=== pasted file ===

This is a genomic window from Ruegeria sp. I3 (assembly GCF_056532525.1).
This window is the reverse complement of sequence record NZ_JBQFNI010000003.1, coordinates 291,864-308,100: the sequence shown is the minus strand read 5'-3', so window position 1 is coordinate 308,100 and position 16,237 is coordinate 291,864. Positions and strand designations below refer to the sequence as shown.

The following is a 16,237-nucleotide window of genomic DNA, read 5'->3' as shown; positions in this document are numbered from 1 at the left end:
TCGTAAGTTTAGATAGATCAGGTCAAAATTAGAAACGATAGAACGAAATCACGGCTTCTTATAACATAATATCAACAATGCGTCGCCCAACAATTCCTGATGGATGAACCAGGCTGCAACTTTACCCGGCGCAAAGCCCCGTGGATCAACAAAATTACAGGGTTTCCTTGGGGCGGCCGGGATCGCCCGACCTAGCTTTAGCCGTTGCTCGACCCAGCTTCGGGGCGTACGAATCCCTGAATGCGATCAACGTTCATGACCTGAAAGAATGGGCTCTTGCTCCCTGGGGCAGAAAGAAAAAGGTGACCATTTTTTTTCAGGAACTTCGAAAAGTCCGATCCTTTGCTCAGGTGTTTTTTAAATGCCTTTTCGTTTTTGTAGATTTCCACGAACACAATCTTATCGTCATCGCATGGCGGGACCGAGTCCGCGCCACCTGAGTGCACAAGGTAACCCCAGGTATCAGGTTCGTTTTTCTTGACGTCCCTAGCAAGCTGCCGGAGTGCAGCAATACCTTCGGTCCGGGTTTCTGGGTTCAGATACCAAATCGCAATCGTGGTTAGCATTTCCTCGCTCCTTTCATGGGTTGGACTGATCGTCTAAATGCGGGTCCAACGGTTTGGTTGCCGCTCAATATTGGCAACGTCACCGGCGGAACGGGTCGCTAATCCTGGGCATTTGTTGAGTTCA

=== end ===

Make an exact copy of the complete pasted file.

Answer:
This is a genomic window from Ruegeria sp. I3 (assembly GCF_056532525.1).
This window is the reverse complement of sequence record NZ_JBQFNI010000003.1, coordinates 291,864-308,100: the sequence shown is the minus strand read 5'-3', so window position 1 is coordinate 308,100 and position 16,237 is coordinate 291,864. Positions and strand designations below refer to the sequence as shown.

The following is a 16,237-nucleotide window of genomic DNA, read 5'->3' as shown; positions in this document are numbered from 1 at the left end:
TCGTAAGTTTAGATAGATCAGGTCAAAATTAGAAACGATAGAACGAAATCACGGCTTCTTATAACATAATATCAACAATGCGTCGCCCAACAATTCCTGATGGATGAACCAGGCTGCAACTTTACCCGGCGCAAAGCCCCGTGGATCAACAAAATTACAGGGTTTCCTTGGGGCGGCCGGGATCGCCCGACCTAGCTTTAGCCGTTGCTCGACCCAGCTTCGGGGCGTACGAATCCCTGAATGCGATCAACGTTCATGACCTGAAAGAATGGGCTCTTGCTCCCTGGGGCAGAAAGAAAAAGGTGACCATTTTTTTTCAGGAACTTCGAAAAGTCCGATCCTTTGCTCAGGTGTTTTTTAAATGCCTTTTCGTTTTTGTAGATTTCCACGAACACAATCTTATCGTCATCGCATGGCGGGACCGAGTCCGCGCCACCTGAGTGCACAAGGTAACCCCAGGTATCAGGTTCGTTTTTCTTGACGTCCCTAGCAAGCTGCCGGAGTGCAGCAATACCTTCGGTCCGGGTTTCTGGGTTCAGATACCAAATCGCAATCGTGGTTAGCATTTCCTCGCTCCTTTCATGGGTTGGACTGATCGTCTAAATGCGGGTCCAACGGTTTGGTTGCCGCTCAATATTGGCAACGTCACCGGCGGAACGGGTCGCTAATCCTGGGCATTTGTTGAGTTCA